liam Geary, Carbondale; Isaac Meade,
farmer. Madison; E. N. Swarti, engi
Mr. rKelley opened the case for the
commonwealth with a recital of the
fucts and John J. Howley, who owns
the building, was - the first witness
called to the stand. He described It as
being a brick, three stories high, with
basement and an attic He leased the
second and third floors to the Scran
ton Knitting company In August. 18!M,
the negotiations having been with Mr.
Luce, who was general manager of the
company. Bateman, Mr. Howley knew
was a foreman In the employ of the
company, or at least was supposed to
be such. He was not long on the stand
when court adjourned.
JURY CANNOT SEPARATE.
At the noon adjournment the Jury
was placed In charge of Tipstaffs Ritter
and Tlerney, and they will not be al
lowed to separate until the case is dis
posed of. Arson is a common law fel
ony, and one of the high grade crimes.
Thomas Norton, the one who first saw
the tire, was put on the stand in the
afternoon. He was on his way home
from the Crystal Engine house at 9.30,
and when he got close to the Howley
building smoke was issuing from the
upper windows. ' He retraced his steps
to the engine house and prepared with
others who were there to get the engine
out. In his opinion the lire was burn
ing but a very short time when he dls
D. J. Newman, or the Crystals, was
sworn. After the fire was extinguished
he Inspected the upper part of the build'
tng to make sure that the flames were
not smouldering and he saw that the
gas Jets were turned on. He found cot
ton waste stuffed Into holes in the floor.
Chief Engineer Kerber, of the Are de
part men t, was the next witness. He
gave a description of the second nnd
third floors after the fire was extln
gulshed. There was a hole In the lloor
Into which was stuffed cotton waste
the gas jets were open and the gas was
escaping. On the second floor the fire
was burning In the wainscoating on
the Mulberry street side of the building
near the gas meter, and while some of
he firemen were tearing out the wood
work, some one from behind removed a
large dry goods box from its position on
the lloor about fifteen feet away from
the side of the building. Under the box
was a hole about eighteen inches by
two feet, and into it was .parked a heap
of cotton waste saturated with kero
sene oil. There was another hole cov
ered up with the sine under the stove
and a large heap of cotton waste was
In this also.
WASTE OFFERED IN EVIDENCE.
The chief removed the waste, nut It
In a bucket and gave It In chararo of
Chief of Police Simpson. The stuff was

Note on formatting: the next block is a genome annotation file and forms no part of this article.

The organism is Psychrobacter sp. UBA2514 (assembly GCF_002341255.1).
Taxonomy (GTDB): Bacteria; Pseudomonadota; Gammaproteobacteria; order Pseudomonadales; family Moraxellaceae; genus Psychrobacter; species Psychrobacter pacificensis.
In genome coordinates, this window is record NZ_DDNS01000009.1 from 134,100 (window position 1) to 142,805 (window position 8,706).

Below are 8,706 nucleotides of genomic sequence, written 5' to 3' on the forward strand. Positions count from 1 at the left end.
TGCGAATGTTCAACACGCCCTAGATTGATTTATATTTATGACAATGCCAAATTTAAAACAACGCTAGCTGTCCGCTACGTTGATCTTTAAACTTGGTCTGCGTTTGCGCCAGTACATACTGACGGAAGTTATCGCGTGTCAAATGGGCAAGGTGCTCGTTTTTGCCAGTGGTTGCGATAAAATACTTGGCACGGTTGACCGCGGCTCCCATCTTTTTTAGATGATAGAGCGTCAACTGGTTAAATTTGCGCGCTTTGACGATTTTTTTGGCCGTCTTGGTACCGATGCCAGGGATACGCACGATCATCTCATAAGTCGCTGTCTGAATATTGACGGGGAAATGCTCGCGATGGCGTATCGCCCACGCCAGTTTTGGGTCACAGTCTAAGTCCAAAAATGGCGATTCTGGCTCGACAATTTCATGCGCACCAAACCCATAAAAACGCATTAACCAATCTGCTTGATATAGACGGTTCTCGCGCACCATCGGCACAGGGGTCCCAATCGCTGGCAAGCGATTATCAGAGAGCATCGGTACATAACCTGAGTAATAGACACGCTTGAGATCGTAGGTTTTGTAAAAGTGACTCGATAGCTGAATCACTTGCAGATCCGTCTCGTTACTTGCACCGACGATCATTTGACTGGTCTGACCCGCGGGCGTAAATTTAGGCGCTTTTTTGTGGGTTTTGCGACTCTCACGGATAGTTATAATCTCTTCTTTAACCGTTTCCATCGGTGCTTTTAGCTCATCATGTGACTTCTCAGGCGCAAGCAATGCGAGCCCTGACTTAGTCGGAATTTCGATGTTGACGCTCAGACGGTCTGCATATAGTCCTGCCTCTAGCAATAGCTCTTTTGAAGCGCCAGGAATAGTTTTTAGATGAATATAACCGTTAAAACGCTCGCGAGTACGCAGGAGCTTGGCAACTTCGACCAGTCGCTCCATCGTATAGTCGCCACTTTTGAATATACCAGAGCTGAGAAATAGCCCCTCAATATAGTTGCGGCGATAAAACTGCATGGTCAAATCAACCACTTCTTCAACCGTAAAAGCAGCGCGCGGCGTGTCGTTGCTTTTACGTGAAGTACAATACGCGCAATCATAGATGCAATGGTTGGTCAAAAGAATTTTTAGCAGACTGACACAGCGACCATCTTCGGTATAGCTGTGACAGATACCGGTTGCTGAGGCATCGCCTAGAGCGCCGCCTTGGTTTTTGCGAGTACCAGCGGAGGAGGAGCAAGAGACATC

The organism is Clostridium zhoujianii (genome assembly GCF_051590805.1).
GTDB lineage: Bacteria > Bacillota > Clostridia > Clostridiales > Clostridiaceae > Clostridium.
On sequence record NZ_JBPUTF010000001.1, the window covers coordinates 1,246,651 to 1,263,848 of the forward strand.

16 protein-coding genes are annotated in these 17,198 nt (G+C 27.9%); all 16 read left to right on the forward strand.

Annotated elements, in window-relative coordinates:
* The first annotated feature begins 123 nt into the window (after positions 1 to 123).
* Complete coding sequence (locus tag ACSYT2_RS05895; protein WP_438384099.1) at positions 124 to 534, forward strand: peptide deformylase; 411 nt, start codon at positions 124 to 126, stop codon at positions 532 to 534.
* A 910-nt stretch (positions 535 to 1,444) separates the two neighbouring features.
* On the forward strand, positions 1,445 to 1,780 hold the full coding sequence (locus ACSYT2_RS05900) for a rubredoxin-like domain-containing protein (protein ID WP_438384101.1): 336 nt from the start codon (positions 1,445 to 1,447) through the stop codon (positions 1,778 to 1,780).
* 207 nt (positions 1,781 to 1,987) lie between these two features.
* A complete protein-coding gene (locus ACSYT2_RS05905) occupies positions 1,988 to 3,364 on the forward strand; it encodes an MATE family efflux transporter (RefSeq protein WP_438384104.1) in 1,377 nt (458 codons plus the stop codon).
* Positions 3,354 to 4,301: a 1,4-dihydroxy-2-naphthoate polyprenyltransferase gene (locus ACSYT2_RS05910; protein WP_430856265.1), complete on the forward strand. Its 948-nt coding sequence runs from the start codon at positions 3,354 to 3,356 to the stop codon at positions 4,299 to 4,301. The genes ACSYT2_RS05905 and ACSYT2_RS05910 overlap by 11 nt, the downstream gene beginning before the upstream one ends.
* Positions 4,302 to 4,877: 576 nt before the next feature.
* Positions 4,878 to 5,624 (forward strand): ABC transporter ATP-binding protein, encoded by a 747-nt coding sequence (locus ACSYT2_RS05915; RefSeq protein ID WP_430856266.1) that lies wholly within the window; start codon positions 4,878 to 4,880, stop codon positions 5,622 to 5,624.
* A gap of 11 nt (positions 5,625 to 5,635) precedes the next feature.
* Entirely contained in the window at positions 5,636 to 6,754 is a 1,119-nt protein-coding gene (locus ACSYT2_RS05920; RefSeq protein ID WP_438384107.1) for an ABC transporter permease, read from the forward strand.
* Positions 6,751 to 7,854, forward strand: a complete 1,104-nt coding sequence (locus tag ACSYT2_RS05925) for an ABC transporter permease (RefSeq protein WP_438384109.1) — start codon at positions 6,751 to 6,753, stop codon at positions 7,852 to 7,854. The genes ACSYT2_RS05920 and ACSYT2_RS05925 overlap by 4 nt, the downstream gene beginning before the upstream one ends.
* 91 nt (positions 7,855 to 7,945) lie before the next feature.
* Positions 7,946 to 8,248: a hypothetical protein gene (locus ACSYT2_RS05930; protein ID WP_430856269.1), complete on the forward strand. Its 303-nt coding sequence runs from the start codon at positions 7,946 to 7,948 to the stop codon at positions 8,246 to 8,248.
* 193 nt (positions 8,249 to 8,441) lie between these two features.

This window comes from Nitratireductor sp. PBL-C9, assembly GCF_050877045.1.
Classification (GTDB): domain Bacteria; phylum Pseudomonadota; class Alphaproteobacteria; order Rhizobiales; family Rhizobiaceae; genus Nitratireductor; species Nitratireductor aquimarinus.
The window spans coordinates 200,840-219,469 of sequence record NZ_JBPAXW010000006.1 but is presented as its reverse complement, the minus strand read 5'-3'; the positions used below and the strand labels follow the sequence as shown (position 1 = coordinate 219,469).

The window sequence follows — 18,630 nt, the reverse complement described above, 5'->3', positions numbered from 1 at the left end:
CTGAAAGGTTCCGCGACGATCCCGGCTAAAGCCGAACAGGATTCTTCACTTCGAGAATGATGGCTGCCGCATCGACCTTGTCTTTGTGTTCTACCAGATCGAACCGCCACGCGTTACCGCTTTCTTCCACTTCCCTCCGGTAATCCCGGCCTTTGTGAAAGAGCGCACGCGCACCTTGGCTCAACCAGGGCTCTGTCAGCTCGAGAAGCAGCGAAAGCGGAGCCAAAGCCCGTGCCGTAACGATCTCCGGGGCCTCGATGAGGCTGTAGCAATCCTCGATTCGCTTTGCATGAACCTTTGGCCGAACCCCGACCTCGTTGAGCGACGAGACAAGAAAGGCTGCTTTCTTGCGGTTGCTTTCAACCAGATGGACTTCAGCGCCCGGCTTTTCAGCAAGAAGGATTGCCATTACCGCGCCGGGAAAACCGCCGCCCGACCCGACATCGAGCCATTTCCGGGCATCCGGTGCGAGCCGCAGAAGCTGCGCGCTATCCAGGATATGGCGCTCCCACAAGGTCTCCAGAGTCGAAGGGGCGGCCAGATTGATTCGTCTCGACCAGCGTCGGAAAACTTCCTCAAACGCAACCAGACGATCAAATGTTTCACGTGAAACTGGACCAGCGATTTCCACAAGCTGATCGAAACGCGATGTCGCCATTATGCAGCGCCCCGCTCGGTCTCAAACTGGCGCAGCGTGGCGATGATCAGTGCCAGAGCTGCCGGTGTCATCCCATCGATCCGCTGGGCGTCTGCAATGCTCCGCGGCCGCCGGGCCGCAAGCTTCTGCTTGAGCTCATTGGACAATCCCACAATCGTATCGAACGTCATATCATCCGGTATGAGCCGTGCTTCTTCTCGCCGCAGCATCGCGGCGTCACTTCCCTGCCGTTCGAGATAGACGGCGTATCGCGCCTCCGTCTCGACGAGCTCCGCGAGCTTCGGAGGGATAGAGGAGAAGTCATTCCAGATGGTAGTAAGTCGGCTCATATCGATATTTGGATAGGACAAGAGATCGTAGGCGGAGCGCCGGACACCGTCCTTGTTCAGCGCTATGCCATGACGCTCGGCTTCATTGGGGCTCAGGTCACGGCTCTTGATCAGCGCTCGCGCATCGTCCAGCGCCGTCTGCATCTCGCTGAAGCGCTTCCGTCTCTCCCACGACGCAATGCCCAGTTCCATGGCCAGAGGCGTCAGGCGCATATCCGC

exhibited in court and Identified. Mr.
u linen then offered It in evidence,
Harvey K. Long, of the Crystal com
pany was cancel after Chief Ferber.
He was among the first to arrive at the
tire and was the first to enter the build
Ing. On entering the Mulberry street
door which led to the Knitting factory
ne iouiki nis progress along the stair
way and the doors leading Into the
second and third floors barred and had
to force his way in to get at the fire.
Borne or the plpemen used an ax to bat
ter in the doors. Mr. Long described
the (Ire and the open gas Jets, as well
as the holes In the flour filled with oil
saturated cotton waste.
Engineer J. W. George, of the Cheml
cal company and Permanent man Thos.
Conlon or the hook and Ladder com
pany, were on the second and third
floors after the fire was out and they
testified to the condition of the place
and the unmistakable evidence of an
attempt to burn the building.
A. J. Howley, or the linn of Howley
Bros., was tne last witness or the day,
He testified substantially to what was
already told about the case and said
that he went out with Martin Handley
to Mr. Luce's house in Green Ridge on
the last car that night to see him
about the occurrence. He came down
with them to the police station and was
considerably agitated. He denied all
knowledge of the fire and affected to be
surppiseiMvhen he heard- abotrtttr "Mr;
Howley gave a thorough description of
the stairways and floors of the build
ing so that the Jury could understand
how it was laid out. He said it is
somewhat different now, as the fire ne
cessitated a remodeling, and the upper
floors were used as a factory at that
time, now the second floor is used for a